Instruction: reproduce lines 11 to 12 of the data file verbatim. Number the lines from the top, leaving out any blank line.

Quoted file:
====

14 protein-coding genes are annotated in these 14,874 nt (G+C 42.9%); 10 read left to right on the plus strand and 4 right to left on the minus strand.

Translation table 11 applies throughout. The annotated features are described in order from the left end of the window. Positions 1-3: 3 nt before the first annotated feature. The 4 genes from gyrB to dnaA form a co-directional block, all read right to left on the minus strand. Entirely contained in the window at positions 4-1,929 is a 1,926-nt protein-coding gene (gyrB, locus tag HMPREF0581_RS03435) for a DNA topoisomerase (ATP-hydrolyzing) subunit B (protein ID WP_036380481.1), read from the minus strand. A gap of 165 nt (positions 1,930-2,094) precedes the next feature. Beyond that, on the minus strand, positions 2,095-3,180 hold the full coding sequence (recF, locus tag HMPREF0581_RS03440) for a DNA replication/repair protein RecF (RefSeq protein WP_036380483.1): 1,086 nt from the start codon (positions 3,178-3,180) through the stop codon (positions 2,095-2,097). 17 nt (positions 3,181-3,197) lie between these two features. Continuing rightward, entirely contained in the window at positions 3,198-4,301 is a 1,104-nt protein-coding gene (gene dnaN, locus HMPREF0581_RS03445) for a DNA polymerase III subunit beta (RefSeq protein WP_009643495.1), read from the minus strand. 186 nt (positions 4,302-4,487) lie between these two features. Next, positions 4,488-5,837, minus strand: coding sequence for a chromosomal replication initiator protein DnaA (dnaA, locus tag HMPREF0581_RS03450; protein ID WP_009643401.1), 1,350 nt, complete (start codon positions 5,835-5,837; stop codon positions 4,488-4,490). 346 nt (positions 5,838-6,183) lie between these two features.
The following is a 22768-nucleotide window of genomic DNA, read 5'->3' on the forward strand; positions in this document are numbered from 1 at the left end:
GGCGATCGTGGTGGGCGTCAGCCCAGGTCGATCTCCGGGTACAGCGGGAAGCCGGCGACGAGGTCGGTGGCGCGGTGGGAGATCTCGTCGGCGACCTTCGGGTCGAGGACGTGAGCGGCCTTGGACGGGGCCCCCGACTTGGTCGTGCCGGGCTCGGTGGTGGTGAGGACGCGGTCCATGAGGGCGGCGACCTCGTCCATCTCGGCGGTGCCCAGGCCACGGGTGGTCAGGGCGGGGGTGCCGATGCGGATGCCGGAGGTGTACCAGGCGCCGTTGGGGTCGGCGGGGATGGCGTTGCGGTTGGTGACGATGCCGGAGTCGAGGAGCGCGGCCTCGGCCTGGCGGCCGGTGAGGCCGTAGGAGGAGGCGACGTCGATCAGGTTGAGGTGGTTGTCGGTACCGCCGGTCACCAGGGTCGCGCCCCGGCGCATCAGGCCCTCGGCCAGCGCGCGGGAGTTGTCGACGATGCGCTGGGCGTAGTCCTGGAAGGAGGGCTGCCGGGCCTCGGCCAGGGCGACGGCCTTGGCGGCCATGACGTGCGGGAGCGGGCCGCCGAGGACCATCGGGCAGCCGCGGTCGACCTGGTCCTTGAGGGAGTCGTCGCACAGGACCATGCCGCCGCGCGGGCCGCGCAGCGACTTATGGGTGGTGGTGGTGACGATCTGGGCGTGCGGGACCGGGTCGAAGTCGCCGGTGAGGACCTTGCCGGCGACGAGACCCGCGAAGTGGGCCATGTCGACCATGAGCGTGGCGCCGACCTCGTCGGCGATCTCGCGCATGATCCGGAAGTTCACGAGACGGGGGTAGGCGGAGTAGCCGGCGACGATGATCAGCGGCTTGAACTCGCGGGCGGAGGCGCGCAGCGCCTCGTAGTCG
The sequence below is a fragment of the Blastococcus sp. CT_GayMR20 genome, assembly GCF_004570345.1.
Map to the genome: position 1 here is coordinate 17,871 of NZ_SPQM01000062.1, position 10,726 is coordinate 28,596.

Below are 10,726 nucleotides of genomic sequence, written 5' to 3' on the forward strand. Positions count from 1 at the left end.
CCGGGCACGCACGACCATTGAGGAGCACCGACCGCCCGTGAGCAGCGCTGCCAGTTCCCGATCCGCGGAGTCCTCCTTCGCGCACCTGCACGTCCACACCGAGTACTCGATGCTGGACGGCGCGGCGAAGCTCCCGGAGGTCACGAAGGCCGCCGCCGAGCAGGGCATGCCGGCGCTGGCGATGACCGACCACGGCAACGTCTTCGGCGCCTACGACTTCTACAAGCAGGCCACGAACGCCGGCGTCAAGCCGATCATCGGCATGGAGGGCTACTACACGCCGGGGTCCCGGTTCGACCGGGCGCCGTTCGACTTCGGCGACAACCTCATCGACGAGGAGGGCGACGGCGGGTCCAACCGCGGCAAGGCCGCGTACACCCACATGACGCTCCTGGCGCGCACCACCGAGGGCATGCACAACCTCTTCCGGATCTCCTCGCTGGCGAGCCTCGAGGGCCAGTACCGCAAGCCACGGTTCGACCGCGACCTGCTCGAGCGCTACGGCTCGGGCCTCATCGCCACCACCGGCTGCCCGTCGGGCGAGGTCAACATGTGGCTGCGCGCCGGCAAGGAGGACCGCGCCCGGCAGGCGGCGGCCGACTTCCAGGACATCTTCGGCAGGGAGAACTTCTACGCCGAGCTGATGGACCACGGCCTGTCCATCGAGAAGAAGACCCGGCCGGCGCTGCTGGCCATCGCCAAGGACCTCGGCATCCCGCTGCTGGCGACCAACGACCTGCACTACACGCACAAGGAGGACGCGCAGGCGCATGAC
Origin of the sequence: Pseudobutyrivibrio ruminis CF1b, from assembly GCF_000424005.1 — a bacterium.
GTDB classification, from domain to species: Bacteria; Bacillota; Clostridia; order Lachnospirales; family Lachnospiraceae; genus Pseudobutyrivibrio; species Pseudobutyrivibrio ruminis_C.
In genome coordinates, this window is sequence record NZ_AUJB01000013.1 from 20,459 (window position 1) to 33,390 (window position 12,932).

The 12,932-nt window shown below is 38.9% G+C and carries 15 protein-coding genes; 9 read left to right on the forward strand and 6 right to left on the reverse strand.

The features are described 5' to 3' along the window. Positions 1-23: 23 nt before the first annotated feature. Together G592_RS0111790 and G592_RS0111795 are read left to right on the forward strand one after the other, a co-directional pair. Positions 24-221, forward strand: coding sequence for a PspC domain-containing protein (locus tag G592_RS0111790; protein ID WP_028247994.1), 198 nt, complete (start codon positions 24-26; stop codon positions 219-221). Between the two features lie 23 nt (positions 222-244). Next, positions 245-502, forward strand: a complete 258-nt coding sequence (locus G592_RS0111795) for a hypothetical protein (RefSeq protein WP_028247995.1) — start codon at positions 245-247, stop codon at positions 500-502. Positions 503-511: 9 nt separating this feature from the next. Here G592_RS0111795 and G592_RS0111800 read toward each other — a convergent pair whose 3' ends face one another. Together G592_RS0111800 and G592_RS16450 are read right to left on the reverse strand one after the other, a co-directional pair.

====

In genome coordinates, this window is sequence record NZ_AUJB01000013.1 from 20,459 (window position 1) to 33,390 (window position 12,932).

The 12,932-nt window shown below is 38.9% G+C and carries 15 protein-coding genes; 9 read left to right on the forward strand and 6 right to left on the reverse strand.